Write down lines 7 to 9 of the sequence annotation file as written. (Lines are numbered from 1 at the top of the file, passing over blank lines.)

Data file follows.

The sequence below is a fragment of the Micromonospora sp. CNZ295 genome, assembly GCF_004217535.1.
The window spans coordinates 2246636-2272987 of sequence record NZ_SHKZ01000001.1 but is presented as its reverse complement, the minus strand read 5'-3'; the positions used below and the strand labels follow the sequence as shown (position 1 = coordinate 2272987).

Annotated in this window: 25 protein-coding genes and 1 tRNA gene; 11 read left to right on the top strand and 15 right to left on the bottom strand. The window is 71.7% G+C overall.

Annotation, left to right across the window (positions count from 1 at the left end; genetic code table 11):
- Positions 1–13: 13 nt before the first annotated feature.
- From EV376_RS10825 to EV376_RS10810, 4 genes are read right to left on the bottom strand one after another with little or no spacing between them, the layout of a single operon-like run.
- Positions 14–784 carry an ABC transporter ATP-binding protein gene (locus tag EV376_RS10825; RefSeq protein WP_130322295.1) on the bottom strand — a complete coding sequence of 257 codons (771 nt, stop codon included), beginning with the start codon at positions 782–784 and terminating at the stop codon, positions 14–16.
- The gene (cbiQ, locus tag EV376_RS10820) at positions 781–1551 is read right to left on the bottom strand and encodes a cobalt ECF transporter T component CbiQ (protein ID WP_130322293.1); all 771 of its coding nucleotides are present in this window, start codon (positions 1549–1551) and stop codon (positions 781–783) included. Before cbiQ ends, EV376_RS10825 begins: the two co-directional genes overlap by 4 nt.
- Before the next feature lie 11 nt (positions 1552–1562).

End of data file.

- Positions 14–784 carry an ABC transporter ATP-binding protein gene (locus tag EV376_RS10825; RefSeq protein WP_130322295.1) on the bottom strand — a complete coding sequence of 257 codons (771 nt, stop codon included), beginning with the start codon at positions 782–784 and terminating at the stop codon, positions 14–16.
- The gene (cbiQ, locus tag EV376_RS10820) at positions 781–1551 is read right to left on the bottom strand and encodes a cobalt ECF transporter T component CbiQ (protein ID WP_130322293.1); all 771 of its coding nucleotides are present in this window, start codon (positions 1549–1551) and stop codon (positions 781–783) included. Before cbiQ ends, EV376_RS10825 begins: the two co-directional genes overlap by 4 nt.
- Before the next feature lie 11 nt (positions 1552–1562).